Everyone loved Adrian Romoff. Problem was, not enough of the “America” in “America’s Got Talent” loved him quite enough.
Adrian, 9, made a surprising exit from NBC’s “AGT” Wednesday. Despite great vocal support from all four judges and the huge crowd at New York’s Radio City Music Hall, he didn’t get enough votes from the home audience.
“I don’t think you realize how entertaining you are,” judge Mel B said.
With a nod of his head, Adrian said, matter-of-factly, “I do.”
“Will you be the next Steve Jobs, will you be the next Ben Franklin, or will you waste it all and become a strip club owner? We don’t know,” said judge Howard Stern.
Adrian, who lived in Pittsburgh for the first six years of his young life, was a cross between Liberace and W.C. Fields for Tuesday’s performance show. Sitting at an illuminated turquoise grand piano and bookending Mozart’s “Eine Kleine Nachtmusik” with “Chopsticks,” he played with grand flourishes and lost his eyeglasses in the process.
“You know what you are? You are ’Boy-Toven,’” said judge Heidi Klum.
He appeared to be a shoo-in to reach the semifinals.
Mike Super’s performance was a more somber affair. As in previous appearances, he called upon his boyhood spirit friend, “Desmond,” to help. Sitting Mel B on a chair and bringing out what looked like a voodoo doll, Mr. Super finished the act by literally shocking her.
Clearly angered, she said “That really hurt ... no, I am not OK. I don’t get paid enough for this.”
Although the other judges were effusive in their praise (“Amazing, truly amazing,” Howie Mandel said), they were the ones who had to decide between dancers AcroArmy and Mr. Super at the end of the results show. They chose AcroArmy.
Five of the 12 acts performing this week advanced to the semifinals.
’Masters of Illusion’
West Mifflin native and Duquesne University graduate Michael Grandinetti was scheduled to make a return appearance Aug. 15 on The CW’s “Masters of Illusion.” Mr. Grandinetti, who is now based in Los Angeles, was on a previous episode of the summer run show, doing small magic.
He collected three rings from women in the audience, set them on fire and voila, they showed up a minute later baked into a loaf of bread. For his next trick — which closed Friday’s show — he went for something splashier. The “Mid-Air Escape” involves the illusionist cuffed at his hands and feet to a platform 30 feet above a concrete floor. He has 60 seconds to escape before dropping.
’Broken Skull Challenge’
A game of “Possession” was Ashley Graff’s downfall. Ms. Graff, an Ohio Township resident and health care benefits analyst, competed earlier this week on “Steve Austin’s Broken Skull Challenge” (CMT, Sundays). Going up against CrossFit enthusiast Morgan Farris of San Diego, Ms. Graff was immersed in a head-to-head challenge to wrest away a thick band of rope.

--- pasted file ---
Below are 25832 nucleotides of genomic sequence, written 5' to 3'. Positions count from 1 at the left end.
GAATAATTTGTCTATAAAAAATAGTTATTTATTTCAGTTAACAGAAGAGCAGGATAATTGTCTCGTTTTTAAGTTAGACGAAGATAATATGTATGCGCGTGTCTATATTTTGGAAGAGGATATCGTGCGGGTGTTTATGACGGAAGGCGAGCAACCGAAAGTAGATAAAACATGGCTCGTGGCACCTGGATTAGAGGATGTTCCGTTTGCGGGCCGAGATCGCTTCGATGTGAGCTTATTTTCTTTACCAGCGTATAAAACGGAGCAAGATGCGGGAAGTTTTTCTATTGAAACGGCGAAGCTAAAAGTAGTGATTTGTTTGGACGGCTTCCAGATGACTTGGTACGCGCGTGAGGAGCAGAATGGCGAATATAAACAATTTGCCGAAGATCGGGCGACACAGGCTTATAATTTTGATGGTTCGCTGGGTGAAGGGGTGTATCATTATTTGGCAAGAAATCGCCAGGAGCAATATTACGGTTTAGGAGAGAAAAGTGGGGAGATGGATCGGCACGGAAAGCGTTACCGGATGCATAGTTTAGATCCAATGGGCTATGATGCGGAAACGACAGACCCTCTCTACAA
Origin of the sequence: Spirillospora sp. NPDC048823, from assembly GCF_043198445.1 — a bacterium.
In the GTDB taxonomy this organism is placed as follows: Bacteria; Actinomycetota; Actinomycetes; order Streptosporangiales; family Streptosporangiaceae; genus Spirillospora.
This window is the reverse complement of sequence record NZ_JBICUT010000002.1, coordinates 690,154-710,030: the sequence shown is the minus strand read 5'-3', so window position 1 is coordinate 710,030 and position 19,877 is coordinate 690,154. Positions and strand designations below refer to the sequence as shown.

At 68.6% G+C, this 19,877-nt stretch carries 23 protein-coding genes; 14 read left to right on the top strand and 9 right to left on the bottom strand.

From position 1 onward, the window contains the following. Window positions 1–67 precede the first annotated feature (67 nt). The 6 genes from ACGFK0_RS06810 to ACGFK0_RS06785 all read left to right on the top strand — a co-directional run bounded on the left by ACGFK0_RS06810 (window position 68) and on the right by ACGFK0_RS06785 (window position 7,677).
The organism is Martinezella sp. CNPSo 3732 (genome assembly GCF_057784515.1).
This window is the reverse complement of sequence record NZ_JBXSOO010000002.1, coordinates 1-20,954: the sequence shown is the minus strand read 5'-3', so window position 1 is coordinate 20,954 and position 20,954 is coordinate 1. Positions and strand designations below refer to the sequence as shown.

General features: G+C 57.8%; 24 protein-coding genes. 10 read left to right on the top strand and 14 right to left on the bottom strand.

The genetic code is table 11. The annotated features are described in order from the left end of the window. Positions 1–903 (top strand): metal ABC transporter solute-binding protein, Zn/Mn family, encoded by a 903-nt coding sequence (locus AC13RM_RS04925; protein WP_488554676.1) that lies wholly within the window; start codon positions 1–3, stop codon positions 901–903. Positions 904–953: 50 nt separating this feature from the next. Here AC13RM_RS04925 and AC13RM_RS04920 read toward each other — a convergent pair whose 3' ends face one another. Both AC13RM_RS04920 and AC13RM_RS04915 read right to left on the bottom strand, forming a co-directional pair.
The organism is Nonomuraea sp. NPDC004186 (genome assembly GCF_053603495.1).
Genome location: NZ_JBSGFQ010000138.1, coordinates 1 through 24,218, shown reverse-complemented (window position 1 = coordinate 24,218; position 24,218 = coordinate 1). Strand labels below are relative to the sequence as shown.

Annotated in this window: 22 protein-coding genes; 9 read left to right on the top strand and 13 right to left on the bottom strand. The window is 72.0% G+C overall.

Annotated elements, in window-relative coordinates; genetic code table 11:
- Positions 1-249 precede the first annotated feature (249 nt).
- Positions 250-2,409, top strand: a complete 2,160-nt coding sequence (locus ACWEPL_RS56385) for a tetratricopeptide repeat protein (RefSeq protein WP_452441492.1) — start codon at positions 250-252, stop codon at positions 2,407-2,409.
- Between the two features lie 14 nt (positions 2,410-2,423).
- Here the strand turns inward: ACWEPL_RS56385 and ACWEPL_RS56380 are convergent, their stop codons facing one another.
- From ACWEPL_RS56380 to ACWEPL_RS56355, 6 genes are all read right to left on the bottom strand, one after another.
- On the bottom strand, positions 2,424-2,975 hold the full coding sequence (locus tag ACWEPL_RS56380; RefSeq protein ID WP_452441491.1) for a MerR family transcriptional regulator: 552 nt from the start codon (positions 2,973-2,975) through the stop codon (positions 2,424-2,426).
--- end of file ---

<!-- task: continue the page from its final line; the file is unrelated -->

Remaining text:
Although Ms. Graff gave it a good, dusty try, she came away literally empty-handed.
A new season of “Farm Kings” featuring Butler County’s King Family and its growing enterprise of produce stands, bakeries, floral arrangements, raising livestock and, of course, marketing, debuted last night on Great American Country.
The national finals of “American Ninja Warrior” air Aug. 18 (NBC, Mondays). The show was filmed a while back in Las Vegas; Pittsburgh is represented by University of Pittsburgh professor Joel Brady.
Forest Hills native Elise Wims had to “wing” it during her Aug. 12 appearance on NBC’s “Food Fighters” (Tuesdays). She was one of five celeb chefs who went up against home chef/IT specialist/food blogger Nick Evans of Denver. He challenged her to make a better version of chicken wings with dipping sauce.
Each had 15 minutes. He used a recipe that included buttermilk, habanero peppers and apricot preserves. She made a lemon herb chicken, adding cayenne pepper and Parmesan cheese. No dipping sauce.
A blind taste test gave the win to Ms. Wims, by 3-2 vote. But Mr. Evans eventually swept the last three challenges against other chefs and took home $70,000.
Syfy’s “Face Off” will present a “Judge Match” Sept. 2. For years, viewers have watched as Ve Neill, Glenn Hetrick and Neville Page assessed the movie makeup of so many contestants, and now it’s time for them to pick up the paints.
Each will be joined by two former contestants to create human chess pieces, with the winner’s charity of choice receiving a donation.
Maria Sciullo: firstname.lastname@example.org or 412-263-1478 or @MariaSciulloPG.